Part 2 Transcript

Catherine: I want to talk a little bit about the work that you’ve done with intersectionality. So for every dollar paid to white Non-Hispanic men, Latinas are paid 54 cents, Native American women are paid 57 cents, Black Women 62 cents, white Non-Hispanic women 79 cents, Asian women 90 cents. Why do you think that this is? And how can organizations better account for intersectional such as this?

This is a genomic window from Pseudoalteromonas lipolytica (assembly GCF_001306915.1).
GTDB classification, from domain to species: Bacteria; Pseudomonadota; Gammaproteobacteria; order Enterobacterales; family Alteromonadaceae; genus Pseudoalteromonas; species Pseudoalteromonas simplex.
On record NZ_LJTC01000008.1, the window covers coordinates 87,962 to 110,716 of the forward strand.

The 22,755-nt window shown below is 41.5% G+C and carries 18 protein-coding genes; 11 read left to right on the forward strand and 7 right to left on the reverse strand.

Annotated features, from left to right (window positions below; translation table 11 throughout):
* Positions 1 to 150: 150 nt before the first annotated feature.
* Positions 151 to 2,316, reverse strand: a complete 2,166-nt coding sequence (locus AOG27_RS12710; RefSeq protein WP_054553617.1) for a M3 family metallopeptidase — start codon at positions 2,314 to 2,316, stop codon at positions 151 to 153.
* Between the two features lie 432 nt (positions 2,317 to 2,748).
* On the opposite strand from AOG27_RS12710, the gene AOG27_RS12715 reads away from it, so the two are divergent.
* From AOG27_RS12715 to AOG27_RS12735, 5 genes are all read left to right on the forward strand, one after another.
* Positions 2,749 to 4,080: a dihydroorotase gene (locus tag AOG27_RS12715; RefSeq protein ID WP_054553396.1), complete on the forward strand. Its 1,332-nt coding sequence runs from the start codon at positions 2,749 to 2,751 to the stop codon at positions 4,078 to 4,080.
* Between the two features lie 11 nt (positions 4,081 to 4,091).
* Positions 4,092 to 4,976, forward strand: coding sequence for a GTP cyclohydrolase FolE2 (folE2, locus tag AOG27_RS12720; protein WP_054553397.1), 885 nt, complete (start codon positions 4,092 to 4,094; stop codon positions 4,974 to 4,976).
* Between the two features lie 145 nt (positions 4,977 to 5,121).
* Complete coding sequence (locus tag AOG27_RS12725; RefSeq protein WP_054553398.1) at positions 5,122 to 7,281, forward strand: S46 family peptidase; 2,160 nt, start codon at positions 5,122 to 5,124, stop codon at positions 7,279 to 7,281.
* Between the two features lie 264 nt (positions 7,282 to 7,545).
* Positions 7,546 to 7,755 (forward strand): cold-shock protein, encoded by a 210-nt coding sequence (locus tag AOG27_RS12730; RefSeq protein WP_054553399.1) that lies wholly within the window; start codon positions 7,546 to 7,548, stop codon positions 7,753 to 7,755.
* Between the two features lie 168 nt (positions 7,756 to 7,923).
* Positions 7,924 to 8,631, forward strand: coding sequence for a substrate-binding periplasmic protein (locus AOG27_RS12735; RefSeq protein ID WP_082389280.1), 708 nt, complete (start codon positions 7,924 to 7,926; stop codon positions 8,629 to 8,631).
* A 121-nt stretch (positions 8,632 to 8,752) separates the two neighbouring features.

Bee: I think, to give a brief definition of intersectionality, it’s a framework for understanding how aspects of an individual’s social and political and other dimensions of their identity, race, class, sexuality, ability, physical appearance, they’re combining to create unique modes of discrimination and privilige. So being Asian, female, able-bodied, that is, there’s different parts of my identity that are marginalized and there’s different parts that give me privilege and everybody experiences that in a different way. In the social constructs that we live and move through. That, just to give a definition of it, I think the reason why it’s so important is because, when work isn’t intersectional, when we create climate solutions, for example, and we’re just thinking about one majority that’s where they fail because while the problem is global in nature and systemic everybody is not experiencing it in the same way. Just like not everybody is experiencing Covid in the same way. So the short answer to your question about the wage gap is because systemic sexism exists in our corporate world, and you layer on top of that systemic racism and then all these other marginalized identities of the workforce that people experience as they move through the corporate world, which is built by, and run by, a very entrenched white authority, male dominated landscape. And when you compound that over a career, so someone getting into a first job at a salary that is unconsciously or consciously created based on all of those marginalized identities and then every time that person tries to jump and renegotiate their salary: they’ve started at a different starting point, a lower starting point and every jump that they make they’re working through those lenses that people, you know unconscious bias that people, recruiters or HR department, and honestly it’s not down to individuals all the time, it’s systemic. There’s just so many forces that are feeding into why these wage gaps exist. So there’s lots of different factors as to why this happens, there’s a difference in industries that can break it down a bit, there’s a difference in industries or jobs worked between, let’s just take men and women, for example, when you think about the gender gap between STEM careers and how most Science Technology Engineering Math careers are male dominated, and trades like building and construction, which is also male dominated, versus some of the more traditional “female” dominated industries, like child care, there’s a big wage difference there already. So industry matters. Difference of years of experience: a lot of women are still leaving the workforce when they start a family. And that’s usually because heterosexual couples, where you’re thinking about who makes more and just the economics of it, and so women are disproportionately driven out of the workforce to accommodate caregiving. That has to do with how company’s maternity and paternity policies look like, and how to make that more equitable. There’s also a difference in hours worked as related to health care. And the, of course, the big topic of discrimination and how gener, even with gender-based paid discrimination being illegal, it’s still happens all the time because of unconscious biases, and the systemic nature of what we’re working in. So, what can we do about this? There’s a lot of work and consultants in the gender pay gap disparities space specifically, I think the general recommendation that I would have is: employers absolutely need to start working on this and thinking about it and not thinking that it’s someone else’s problem. Every company can and should be transparent about their own data, like the numbers and statistics that you shared, every company needs to do a deep audit in terms of where they stand against that data and set a benchmark that feels equitable and inclusive for them. And then not hide until they get to a better place, but share it and be transparent and stay accountable to their current workforce and future workforce, in terms of how they’re moving through closing the wage gap. So, if you can’t quantify the problem you can’t solve it. I see so many companies, in the clean energy space in particular, which I know the best, that aren’t even talking about it and don’t even know where they stand in the problem.